NOTE: Here is the seventh in an occasional series of Features describing the author’s visits to various MLB ballparks around the country. After finishing his cross-country trip at the end of June, the author went back to the most familiar baseball ground of all: the Oakland Coliseum, home of the Oakland Athletics and the closest major league park to your correspondent’s home.
How bad has it gotten for baseball in Oakland? After completing my transcontinental trip at the end of June, I made a point of going out to the local team’s digs, with the full intent of writing up a review of the Oakland Coliseum soon thereafter.
That was over a month ago. Let’s just say, interest in East Bay baseball has fallen off a bit in recent years.
It is probably fitting that the game I saw, an Athletics contest versus the Tampa Bay Rays on the night of Monday, July 17th, was the worst attended game at the Coliseum in several years. But all things come to pass eventually, and here, at last, is that long-delayed review of the Oakland ballpark experience.
It’s been a while since MLB went through another expansion phase. No new teams have entered the sport since the Arizona Diamondbacks and Tampa Bay Rays came into the leagues in 1998.
That expansion brought the number of major league teams to 30, and as such, it can be said to have been incomplete. The number of teams, while even, still left MLB with a lack of balance in the composition of the leagues. The movement of teams between leagues (Milwaukee to the NL, then the Astros to the AL) tried to accommodate the lack of balance in the league structures and schedules, as did the move to introduce interleague play, but there remains, even to this day, oddities that no amount of jiggering with the division formats, unbalanced schedules, and expanded playoffs have been able to smooth out.
Baseball in Harlem: How about something more than a cameo appearance?
So another expansion, which could bring the number of teams up to a far more workable total of 32, might seem like a good idea. The sport–despite doomsaying from the short-sighted–is thriving, thanks to aggressive programs of stadium building, strong marketing efforts, some wise negotiating on both sides of the labor table, and intelligent utilization of digital media to maximize the fans’ experience.
That brings us to the obvious question: where would you put two more teams if you expand MLB today? There are a number of candidates out there for one of the two putative teams, but there’s one market that everyone seems to agree should get another team (even if everyone also says it’s impossible to place a team there for territorial reasons). Let’s, as they say, “start spreading the news.”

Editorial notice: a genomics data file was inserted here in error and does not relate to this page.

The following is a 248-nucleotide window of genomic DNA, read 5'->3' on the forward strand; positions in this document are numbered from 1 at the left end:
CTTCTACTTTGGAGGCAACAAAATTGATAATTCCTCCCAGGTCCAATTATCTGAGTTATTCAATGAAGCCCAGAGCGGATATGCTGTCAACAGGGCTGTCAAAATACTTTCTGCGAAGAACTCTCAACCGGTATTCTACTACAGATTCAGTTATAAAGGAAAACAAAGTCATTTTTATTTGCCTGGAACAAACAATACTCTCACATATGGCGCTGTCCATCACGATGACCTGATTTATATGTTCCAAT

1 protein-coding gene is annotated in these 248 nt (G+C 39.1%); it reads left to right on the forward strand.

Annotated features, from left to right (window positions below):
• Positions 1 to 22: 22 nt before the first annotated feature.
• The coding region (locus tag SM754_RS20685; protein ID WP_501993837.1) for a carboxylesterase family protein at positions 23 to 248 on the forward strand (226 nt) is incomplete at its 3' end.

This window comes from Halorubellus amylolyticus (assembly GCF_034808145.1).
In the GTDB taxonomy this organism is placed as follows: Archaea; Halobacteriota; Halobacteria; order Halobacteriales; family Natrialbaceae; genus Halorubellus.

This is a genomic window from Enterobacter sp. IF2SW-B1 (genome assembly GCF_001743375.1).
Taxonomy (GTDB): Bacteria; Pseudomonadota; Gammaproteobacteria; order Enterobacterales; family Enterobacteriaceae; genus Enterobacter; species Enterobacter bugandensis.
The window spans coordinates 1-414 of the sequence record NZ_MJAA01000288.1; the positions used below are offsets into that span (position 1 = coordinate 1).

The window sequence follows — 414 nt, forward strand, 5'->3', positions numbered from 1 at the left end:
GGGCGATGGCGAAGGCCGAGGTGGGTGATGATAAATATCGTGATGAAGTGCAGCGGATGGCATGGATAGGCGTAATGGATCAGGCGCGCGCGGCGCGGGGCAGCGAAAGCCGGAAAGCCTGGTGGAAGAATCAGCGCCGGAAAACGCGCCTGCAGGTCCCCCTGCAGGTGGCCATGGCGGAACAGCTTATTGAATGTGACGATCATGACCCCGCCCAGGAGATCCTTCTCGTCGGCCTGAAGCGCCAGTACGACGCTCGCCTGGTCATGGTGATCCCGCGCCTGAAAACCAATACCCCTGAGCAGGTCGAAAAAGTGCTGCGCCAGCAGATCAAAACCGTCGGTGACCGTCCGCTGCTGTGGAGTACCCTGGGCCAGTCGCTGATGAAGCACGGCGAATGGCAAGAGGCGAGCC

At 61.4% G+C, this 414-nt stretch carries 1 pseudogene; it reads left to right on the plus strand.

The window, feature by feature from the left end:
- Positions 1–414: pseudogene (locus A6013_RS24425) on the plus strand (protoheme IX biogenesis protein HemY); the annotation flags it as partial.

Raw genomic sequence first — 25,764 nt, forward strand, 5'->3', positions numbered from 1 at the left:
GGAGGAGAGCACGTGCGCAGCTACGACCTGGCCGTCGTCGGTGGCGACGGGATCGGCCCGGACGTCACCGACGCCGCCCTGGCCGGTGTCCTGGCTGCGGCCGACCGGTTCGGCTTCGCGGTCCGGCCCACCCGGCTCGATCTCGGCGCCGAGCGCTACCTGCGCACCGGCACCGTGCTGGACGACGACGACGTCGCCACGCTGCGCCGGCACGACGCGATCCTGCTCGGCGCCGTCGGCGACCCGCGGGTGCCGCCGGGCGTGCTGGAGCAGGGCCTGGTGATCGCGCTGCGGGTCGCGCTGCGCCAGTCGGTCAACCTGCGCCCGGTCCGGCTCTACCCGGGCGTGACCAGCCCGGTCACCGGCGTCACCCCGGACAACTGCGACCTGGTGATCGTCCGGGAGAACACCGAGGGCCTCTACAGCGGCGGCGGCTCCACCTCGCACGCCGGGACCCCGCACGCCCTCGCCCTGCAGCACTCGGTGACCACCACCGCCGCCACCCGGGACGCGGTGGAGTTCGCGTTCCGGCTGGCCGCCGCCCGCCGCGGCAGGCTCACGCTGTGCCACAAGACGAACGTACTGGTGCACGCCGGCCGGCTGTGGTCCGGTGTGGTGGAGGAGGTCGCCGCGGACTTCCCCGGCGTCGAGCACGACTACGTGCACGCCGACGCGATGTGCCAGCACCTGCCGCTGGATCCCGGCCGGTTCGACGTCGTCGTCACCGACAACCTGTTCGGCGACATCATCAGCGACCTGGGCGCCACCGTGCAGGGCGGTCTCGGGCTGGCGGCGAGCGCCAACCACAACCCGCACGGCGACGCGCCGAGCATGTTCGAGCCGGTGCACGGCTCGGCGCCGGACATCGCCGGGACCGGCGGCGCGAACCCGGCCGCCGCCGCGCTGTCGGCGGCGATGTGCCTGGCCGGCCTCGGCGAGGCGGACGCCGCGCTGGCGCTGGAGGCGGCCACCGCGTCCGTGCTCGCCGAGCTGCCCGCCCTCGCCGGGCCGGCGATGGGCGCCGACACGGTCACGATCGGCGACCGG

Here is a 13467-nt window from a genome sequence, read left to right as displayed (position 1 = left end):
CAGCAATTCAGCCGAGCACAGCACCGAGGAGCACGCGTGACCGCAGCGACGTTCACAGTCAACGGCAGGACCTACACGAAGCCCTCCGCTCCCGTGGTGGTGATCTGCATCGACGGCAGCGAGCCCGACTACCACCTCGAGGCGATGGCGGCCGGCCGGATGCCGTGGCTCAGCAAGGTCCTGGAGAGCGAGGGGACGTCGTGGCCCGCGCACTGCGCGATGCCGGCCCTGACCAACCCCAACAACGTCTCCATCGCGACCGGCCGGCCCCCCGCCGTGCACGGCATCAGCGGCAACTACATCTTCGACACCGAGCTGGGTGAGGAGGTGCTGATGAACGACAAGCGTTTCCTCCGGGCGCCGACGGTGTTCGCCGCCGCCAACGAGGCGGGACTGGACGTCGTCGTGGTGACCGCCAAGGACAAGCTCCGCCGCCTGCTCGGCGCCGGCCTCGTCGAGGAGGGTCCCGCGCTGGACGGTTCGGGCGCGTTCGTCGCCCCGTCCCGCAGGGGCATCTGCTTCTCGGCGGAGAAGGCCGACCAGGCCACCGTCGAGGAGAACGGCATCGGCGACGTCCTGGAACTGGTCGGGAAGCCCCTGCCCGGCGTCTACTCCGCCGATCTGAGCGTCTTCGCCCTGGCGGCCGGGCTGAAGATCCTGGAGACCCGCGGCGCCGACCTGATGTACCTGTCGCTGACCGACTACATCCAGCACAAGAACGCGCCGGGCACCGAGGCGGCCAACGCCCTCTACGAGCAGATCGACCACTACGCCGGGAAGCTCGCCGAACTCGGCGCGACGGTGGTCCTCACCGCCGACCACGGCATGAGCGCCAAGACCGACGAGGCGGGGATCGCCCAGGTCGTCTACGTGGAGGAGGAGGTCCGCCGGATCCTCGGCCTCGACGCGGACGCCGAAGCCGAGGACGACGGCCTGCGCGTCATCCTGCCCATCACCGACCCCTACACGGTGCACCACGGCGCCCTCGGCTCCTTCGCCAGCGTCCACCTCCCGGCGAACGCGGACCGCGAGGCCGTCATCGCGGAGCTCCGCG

Yu Darvish: the Dodgers’ answer, but was there really a question?
Most of the talking heads said they needed to make that move. One wonders what season those babblers have been watching lately, because they’re quite wrong. The Dodgers didn’t need to pick up Darvish–they just did it because they could, and as likely as not, they did it to keep him away from the rest of the competition.
They’re not likely to regret the move, but there may be one small downside to the trade: a boost to expectations that were already sky high…which could upset their balance and lead to major disappointment down the road. Continue reading Gilding The Chrysanthemum→
Baseball fans, you can be forgiven if a wave of nostalgia swept over you Monday afternoon.
It used to be that the New York Yankees always plucked up the best talent via a trade with lesser, poorer teams around the league. Their dynasties of the past were built on such transactions. In particular, the Athletics franchise–in Philly or KC–often served as an unofficial farm team for the Bronx Bombers; that’s how they got Roger Maris, for instance, to keep the good times rolling out of the ’50s and into the ’60s.
Apparently, the good old days have returned to Gotham. With the Yanks acquiring Sonny Gray in a fleecing trade with the Oakland A’s, not only has the team set itself up to get better and make a run this year, but they’ll almost certainly have Gray to anchor the top of their rotation for many years to come. Continue reading It’s Now Very Sonny in Yankee Stadium→